The most common ones, though, are songs played backwards – a popular way to hide conspiracies, apparently. According to the song Strawberry Fields Forever, when played backwards, John Lennon says the words “I buried Paul”. Take a listen for yourself, it’s widely available. Whilst Lennon states that he actually says “cranberry sauce” most people look beyond that and think otherwise.
Another similar story that people use as “evidence” of this occurrence was that the Abbey Road cover album depicts a funeral. Lennon stands there, dressed in white, and is supposed to be a clergyman. Ringo Starr is there in black, and is supposed to symbolise the undertaker. George Harrison stands there in a denim tracksuit (jeans and shirt) and is supposed to be the gravedigger. McCartney, though, stands barefoot and away from everyone else, symbolising the corpse.
It’s the little messages like this that people have hung over to for years, believing that they actually depict the strongest possible message that Paul McCartney is actually dead.
There are of course many rebuttals and explanations for the majority of the clues, but we’ll break down some of the most interesting to try and help readers understand where people are coming from with this theory. It is, though, one of the most outlandish theories we have ever heard!
Whilst many of the theories are just downright crazy, here are some of the most commonly referred to theories about what really happened to McCartney. We’ll leave you to decide what you think about each – some are crazy!
- As mentioned above, the famous Abbey Road photos is one of the most commonly used to portray his death. The cover itself is home to more than one theory, but it’s the “evidence” used in here that is particularly tickling. The idea that because he does not have shoes on indicates his death is a little…yeah. It’s seemingly the evidence used because by the time this shot was taken, he was already “dead”. It’s not exactly the kind of thing we intend to believe because, well, why would we? It’s not the most powerful evidence. However, it’s one of the most popular and commonly referred to theories.
- The easiest to disprove of all the theories is that the of 28IF rumour. On the Abbey Road cover, it shows you a Beetle car with the license plate LMW 28IF. They believe that this is a reference to the fact that McCartney would have been 28. Unfortunately, our old friend mathematics puts a hammer to this as it shows that McCartney would have been 27, not 28, by the time that the album was released. As creative an idea as this one is, we can’t possibly buy into it as a legitimate piece of evidence of his death.
- The “I Buried Paul” feature is another one that is always used as the “proof” that he’s dead. One of the most common explanations for this piece of evidence, though, is the fact that Lennon loved a joke. The rumours were absolutely rife by the time this was created so it’s very much possible that, long before the days of internet trolls, one of music’s finest was doing a good old job on the whole of society. Whilst the believers won’t see it that way, it’s as likely as being a subliminal message.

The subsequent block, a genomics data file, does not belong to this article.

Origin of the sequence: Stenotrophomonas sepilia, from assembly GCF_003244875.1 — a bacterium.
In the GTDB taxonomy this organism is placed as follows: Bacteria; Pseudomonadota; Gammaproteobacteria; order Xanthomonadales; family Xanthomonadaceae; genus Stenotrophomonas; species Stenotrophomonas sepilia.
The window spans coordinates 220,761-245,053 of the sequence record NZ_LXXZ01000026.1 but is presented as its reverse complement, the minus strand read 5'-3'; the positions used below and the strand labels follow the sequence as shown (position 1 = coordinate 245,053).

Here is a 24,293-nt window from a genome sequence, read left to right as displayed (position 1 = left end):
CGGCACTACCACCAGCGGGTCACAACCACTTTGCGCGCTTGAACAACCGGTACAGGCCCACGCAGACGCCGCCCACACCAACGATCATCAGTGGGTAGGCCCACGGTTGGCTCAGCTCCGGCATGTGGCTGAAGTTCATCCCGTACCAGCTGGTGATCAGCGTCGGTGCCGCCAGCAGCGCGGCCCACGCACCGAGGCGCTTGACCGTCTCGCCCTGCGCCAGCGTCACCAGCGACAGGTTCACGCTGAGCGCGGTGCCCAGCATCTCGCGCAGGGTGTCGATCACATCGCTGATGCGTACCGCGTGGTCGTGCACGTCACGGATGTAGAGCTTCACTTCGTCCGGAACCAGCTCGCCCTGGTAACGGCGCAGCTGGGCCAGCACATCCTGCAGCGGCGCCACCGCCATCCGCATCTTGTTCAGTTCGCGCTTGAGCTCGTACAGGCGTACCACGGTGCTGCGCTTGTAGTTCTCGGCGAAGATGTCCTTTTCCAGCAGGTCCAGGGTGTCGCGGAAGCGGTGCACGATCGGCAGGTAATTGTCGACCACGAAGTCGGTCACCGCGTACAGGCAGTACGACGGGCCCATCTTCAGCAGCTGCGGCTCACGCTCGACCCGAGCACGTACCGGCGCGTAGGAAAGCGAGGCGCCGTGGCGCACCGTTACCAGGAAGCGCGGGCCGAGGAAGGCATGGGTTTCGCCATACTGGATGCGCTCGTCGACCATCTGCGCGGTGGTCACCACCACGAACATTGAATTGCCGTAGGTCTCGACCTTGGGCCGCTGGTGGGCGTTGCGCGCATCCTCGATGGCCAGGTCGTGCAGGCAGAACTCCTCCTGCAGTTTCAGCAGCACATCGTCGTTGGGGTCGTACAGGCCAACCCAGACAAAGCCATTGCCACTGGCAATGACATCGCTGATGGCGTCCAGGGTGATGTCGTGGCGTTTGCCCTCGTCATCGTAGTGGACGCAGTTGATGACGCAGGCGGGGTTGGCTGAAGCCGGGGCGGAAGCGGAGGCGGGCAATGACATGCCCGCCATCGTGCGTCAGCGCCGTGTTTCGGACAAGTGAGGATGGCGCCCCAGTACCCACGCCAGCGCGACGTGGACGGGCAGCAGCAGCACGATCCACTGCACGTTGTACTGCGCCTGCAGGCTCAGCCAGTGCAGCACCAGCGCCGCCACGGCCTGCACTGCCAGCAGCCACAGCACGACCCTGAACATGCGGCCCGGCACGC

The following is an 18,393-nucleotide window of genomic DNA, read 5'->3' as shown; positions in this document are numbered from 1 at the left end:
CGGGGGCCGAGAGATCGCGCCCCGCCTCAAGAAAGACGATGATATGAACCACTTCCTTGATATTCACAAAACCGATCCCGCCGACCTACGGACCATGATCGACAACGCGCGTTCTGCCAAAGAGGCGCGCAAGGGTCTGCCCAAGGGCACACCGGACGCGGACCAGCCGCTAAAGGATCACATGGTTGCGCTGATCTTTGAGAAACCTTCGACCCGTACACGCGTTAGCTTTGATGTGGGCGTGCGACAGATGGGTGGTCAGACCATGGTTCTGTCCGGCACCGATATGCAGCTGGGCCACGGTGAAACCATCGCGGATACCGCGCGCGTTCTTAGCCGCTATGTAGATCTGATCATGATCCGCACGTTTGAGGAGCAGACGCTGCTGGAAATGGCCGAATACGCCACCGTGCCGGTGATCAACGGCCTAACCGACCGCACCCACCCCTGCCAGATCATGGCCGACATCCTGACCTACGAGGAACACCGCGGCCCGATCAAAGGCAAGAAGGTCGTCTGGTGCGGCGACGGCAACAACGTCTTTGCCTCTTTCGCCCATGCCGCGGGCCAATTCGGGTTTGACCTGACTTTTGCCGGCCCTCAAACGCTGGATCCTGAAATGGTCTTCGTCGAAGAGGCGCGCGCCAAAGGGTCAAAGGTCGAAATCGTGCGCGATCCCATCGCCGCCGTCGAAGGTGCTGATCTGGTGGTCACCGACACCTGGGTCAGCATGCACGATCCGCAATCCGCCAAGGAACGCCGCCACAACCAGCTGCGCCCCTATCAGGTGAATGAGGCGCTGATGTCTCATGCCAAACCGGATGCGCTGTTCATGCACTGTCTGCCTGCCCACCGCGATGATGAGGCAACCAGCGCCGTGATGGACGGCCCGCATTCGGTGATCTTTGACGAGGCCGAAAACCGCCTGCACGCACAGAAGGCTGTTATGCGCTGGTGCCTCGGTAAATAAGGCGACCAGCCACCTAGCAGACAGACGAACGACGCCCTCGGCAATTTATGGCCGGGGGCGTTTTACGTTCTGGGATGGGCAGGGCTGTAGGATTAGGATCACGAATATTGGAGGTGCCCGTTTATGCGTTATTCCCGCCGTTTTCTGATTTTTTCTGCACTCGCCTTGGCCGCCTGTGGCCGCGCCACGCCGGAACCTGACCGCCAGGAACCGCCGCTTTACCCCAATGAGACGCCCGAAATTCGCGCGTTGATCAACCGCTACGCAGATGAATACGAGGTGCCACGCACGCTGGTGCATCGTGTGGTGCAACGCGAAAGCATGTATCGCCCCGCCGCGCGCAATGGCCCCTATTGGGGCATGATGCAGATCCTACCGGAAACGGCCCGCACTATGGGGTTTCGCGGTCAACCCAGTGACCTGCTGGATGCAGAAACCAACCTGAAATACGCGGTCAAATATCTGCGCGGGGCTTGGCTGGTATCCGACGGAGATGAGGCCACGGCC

Sgt. Peppers Lonely Hearts Club
- One popular theory out there is the large yellow wreath at the bottom of the album cover for the Sgt. Peppers Lonely Hearts Club. This shows a yellow wreath sitting at the bottom of the Beatles wreath in the shape of a bass guitar – a sure-fire sign for some. However, the logical explanation that has been given over the years is that this is actually a dedication to Stu Sutcliffe, who died in 1962. Sutcliffe was best mates with Lennon and was the original bass player in the Beatles, so it makes sense it’s a tribute to him instead.
- Following on with the Sgt Peppers theme, another popular reference is that in the first line they say that they have formed a new band with “the one and only Billy Shears”. Naturally, people jumped on this and seen it as proof that he was indeed dead and replaced with an alias known as Billy Shears. However, experts and most logical people tend to point to the fact that the Beatles had already done seven #1 albums, now they wanted to do something a bit more creative and different. In an era with aliases becoming all the rage, why not come up with a new name or alter ego for themselves? It might sound a bit strange but, let’s face it, the Beatles weren’t your average band!
Paul Shot Himself
- On the same album, Lennon references that “he blew his mind out in a car” and this has led many to believe it could be a reference to the fact that Paul done the deed himself. Whilst it’s “known” that he died in a car, it’s also never been agreed upon how he died.
- Some believe that he shot himself in a car, but the actual musical connotations of the song go against this. For example, the Lennon to McCartney section in the day Day in the Life sounds far too much like signature Paul to actually be anyone else. It’s something that really makes it hard to believe in some of the evidence that has been shown across the years about this.
The Paul McCartney Conspiracy Video
One website that brings a lot of interest to the world of McCartney conspiracies is this.
This website is a very interesting read and probably makes more sense – and legitimate claims – than any of the leading theories from over the years. With the help of the web it’s much easier to find the circumstantial and contextual evidence needed to make your point come across in a far more legitimate sounding manner, after all.